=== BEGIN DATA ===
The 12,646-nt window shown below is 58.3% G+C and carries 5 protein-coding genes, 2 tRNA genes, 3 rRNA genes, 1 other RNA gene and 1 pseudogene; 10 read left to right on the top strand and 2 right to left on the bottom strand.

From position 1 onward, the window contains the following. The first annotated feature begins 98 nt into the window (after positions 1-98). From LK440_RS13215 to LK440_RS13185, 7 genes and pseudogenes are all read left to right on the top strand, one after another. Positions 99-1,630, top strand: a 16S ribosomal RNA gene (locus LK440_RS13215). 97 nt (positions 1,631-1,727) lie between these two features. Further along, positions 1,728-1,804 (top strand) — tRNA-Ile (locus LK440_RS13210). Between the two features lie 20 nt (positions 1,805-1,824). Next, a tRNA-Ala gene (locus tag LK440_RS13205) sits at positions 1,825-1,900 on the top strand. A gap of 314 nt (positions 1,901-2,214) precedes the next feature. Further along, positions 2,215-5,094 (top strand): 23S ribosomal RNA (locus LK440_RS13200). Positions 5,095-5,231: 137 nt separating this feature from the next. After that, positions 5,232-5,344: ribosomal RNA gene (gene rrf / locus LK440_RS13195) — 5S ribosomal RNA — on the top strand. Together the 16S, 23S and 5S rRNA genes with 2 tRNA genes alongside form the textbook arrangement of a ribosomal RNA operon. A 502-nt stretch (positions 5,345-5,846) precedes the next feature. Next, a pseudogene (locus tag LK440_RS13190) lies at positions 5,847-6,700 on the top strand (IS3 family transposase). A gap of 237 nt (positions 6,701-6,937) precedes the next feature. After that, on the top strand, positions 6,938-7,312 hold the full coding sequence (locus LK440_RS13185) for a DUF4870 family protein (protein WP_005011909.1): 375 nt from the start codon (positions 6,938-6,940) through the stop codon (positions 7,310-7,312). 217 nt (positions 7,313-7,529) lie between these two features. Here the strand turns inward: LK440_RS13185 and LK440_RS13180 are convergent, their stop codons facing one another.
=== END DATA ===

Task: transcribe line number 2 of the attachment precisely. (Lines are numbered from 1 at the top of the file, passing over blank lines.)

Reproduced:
From position 1 onward, the window contains the following. The first annotated feature begins 98 nt into the window (after positions 1-98). From LK440_RS13215 to LK440_RS13185, 7 genes and pseudogenes are all read left to right on the top strand, one after another. Positions 99-1,630, top strand: a 16S ribosomal RNA gene (locus LK440_RS13215). 97 nt (positions 1,631-1,727) lie between these two features. Further along, positions 1,728-1,804 (top strand) — tRNA-Ile (locus LK440_RS13210). Between the two features lie 20 nt (positions 1,805-1,824). Next, a tRNA-Ala gene (locus tag LK440_RS13205) sits at positions 1,825-1,900 on the top strand. A gap of 314 nt (positions 1,901-2,214) precedes the next feature. Further along, positions 2,215-5,094 (top strand): 23S ribosomal RNA (locus LK440_RS13200). Positions 5,095-5,231: 137 nt separating this feature from the next. After that, positions 5,232-5,344: ribosomal RNA gene (gene rrf / locus LK440_RS13195) — 5S ribosomal RNA — on the top strand. Together the 16S, 23S and 5S rRNA genes with 2 tRNA genes alongside form the textbook arrangement of a ribosomal RNA operon. A 502-nt stretch (positions 5,345-5,846) precedes the next feature. Next, a pseudogene (locus tag LK440_RS13190) lies at positions 5,847-6,700 on the top strand (IS3 family transposase). A gap of 237 nt (positions 6,701-6,937) precedes the next feature. After that, on the top strand, positions 6,938-7,312 hold the full coding sequence (locus LK440_RS13185) for a DUF4870 family protein (protein WP_005011909.1): 375 nt from the start codon (positions 6,938-6,940) through the stop codon (positions 7,310-7,312). 217 nt (positions 7,313-7,529) lie between these two features. Here the strand turns inward: LK440_RS13185 and LK440_RS13180 are convergent, their stop codons facing one another.